Members of the U.S. Army Combat Capabilities Development Command (DEVCOM) Armaments Center at Picatinny Arsenal, New Jersey, and Ground Vehicle Systems Center (GVSC) located in Detroit Arsenal, Michigan, joined together on a range at Fort Dix June 30 to perform a live-fire test of a Robotic Combat Vehicle-Medium (RCV-M), an experimental prototype under the Next Generation Combat Vehicle Cross-Functional Team (NGCV CFT). The tests focused on firing the RCV-M’s XM813 main gun, as well as its M240 machine gun, from an unmanned and wirelessly-operated weapon station.
“We want to look at the integration of a turret, which was provided as government furnished equipment to the effort, onto the platform. We’re using high speed cameras to look at the platform, cannon, and turret dynamics. We’ve got data collection systems downrange to collect the dispersion information. Here, we’re evaluating the armaments integration, but the overall expectation is to get these into the Soldiers’ hands and perform some experimentation as part of a regular training regimen down at Fort Hood, Texas, next summer,” said Mike Mera, an engineer in the Remote Weapons Branch at Picatinny Arsenal.
The RCV-M program is a joint collaboration among the NGCV CFT, Product Manager Maneuver Combat Systems (PM MCS), Product Manager Soldier Lethality (PM SL), and Combat Capabilities Development Command. The RCV-M platform includes products from Textron, Howe and Howe Technologies, FLIR, and Kongsberg Defence & Aerospace (KDA). The verification exercise ensured the stringent requirements for the turret and host platform were not only met by design, but also in reality. Although this system has been in the works for approximately 18 months, this was its first live-fire test.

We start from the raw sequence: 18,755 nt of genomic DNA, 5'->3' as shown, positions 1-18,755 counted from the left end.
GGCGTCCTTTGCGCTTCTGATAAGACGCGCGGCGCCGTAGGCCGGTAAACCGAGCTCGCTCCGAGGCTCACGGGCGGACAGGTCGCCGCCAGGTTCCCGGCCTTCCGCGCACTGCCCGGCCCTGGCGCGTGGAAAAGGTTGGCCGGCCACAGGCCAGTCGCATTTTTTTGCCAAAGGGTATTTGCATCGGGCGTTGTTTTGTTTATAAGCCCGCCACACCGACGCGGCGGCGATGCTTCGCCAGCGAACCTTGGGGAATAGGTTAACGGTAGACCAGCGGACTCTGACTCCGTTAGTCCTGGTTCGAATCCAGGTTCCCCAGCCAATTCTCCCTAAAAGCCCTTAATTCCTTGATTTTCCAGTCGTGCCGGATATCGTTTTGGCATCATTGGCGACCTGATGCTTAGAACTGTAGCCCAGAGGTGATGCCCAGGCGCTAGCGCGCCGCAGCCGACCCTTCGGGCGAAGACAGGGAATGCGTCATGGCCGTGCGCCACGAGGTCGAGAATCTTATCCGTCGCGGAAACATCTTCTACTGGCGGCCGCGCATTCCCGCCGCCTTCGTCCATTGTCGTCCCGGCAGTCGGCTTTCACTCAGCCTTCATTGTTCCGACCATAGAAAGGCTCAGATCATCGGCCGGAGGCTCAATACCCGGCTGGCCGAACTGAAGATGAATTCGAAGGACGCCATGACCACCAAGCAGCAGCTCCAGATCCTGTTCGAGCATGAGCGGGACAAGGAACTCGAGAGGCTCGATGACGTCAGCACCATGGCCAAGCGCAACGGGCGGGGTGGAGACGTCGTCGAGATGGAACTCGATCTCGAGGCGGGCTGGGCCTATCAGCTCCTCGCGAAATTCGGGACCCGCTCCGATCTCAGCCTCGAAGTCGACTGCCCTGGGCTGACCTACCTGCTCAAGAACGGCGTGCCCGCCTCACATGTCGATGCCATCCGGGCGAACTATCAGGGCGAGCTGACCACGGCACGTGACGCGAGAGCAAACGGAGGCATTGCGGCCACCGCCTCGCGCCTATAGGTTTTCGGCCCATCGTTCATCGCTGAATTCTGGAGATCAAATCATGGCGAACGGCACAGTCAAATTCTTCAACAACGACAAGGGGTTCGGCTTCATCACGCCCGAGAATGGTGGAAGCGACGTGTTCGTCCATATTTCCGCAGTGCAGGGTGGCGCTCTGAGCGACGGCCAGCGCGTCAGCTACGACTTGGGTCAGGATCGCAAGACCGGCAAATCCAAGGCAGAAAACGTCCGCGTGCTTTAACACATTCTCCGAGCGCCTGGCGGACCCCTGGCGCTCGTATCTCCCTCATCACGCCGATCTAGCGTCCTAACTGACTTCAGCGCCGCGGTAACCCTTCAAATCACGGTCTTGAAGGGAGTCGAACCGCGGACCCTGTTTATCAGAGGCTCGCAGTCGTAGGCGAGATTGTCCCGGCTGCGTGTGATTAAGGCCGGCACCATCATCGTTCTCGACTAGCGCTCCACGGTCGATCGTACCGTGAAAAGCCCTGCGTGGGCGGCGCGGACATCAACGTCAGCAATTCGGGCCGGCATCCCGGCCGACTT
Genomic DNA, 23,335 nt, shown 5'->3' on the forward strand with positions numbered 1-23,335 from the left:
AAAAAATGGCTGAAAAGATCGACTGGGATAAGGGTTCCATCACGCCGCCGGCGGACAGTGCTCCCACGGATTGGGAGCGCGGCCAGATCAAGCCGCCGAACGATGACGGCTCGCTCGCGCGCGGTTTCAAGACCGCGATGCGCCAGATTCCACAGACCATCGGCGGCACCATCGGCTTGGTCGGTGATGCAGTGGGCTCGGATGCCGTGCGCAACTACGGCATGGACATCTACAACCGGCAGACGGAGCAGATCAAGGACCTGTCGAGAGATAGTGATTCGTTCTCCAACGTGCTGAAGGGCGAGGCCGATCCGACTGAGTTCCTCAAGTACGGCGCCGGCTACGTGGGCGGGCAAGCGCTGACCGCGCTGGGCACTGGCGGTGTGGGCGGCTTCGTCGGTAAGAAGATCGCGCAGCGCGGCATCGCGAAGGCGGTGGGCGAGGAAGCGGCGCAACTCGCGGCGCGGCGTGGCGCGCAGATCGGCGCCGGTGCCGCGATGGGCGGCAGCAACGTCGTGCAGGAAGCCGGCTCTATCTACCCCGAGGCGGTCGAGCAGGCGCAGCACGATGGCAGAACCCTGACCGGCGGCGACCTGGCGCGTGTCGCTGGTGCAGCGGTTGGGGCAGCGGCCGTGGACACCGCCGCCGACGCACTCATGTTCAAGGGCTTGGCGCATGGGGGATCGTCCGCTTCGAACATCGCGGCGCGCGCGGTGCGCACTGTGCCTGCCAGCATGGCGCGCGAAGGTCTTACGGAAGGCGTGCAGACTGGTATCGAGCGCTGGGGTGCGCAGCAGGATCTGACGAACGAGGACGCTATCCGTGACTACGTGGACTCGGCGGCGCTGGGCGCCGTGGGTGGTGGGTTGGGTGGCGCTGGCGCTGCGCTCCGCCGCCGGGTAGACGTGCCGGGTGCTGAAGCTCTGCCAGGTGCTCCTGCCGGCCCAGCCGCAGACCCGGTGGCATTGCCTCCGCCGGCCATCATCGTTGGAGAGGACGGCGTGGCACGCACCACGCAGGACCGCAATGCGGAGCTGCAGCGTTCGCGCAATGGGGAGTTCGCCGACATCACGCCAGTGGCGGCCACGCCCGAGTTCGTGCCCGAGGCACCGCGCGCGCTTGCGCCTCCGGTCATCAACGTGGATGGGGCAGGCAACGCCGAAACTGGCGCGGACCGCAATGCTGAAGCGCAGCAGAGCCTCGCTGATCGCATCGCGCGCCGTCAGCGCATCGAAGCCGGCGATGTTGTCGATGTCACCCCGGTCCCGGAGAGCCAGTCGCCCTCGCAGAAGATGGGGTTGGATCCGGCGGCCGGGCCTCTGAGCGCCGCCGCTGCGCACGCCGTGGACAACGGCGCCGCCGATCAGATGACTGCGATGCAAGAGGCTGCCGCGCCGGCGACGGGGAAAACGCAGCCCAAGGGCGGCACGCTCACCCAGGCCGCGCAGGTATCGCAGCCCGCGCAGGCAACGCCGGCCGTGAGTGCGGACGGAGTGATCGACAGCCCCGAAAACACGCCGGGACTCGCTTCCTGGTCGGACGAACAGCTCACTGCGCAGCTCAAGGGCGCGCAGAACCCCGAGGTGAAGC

Cristian Bara, a GVSC test engineer for the RCV-M and MET-D said,”He also came from Michigan to observe how the guns performed from the test plan perspective and to ensure the quality of the systems were where they needed to be. These are all prototypes,” Bara said. “This is the first system that we’ve developed where we have a gun of this caliber mounted on the robot, a completely unmanned robot, and that is also controlled from a different location or within the manned combat vehicle; it’s certainly unique. The overall goal is to ensure that the systems, technologies and capabilities work as we design them and are being used as intended.”
The RCV-M armament system’s control station was housed in a Mission Enabling Technologies Demonstrator (MET-D). From there, crewmembers were able to move, shoot and communicate through a mixture of touchscreen panels and physical controls. The functional check ensures the MET-D and RCV systems communicate properly, messages and data are received on both ends, and the hardware and software also perform as intended. The RCV-M live-fire demonstration took place at Fort Dix on ranges formerly used to train Abrams and Bradley crews in gunnery from manned combat vehicles.
Fort Dix, the common name for the Army Support Activity located at Joint Base McGuire-Dix-Lakehurst, is a United States Army post. Fort Dix is under the jurisdiction of the Air Force Air Mobility Command. It is located less than two hours south of Picatinny Arsenal. The partnership between the two installations allowed for flexibility in scheduling the range for testing of experimental systems in relevant environmental and training conditions. Established in 1917, Fort Dix was in 2009 combined with adjoining U.S. Air Force and Navy facilities to become Joint Base McGuire-Dix-Lakehurst (JB MDL) in 2009.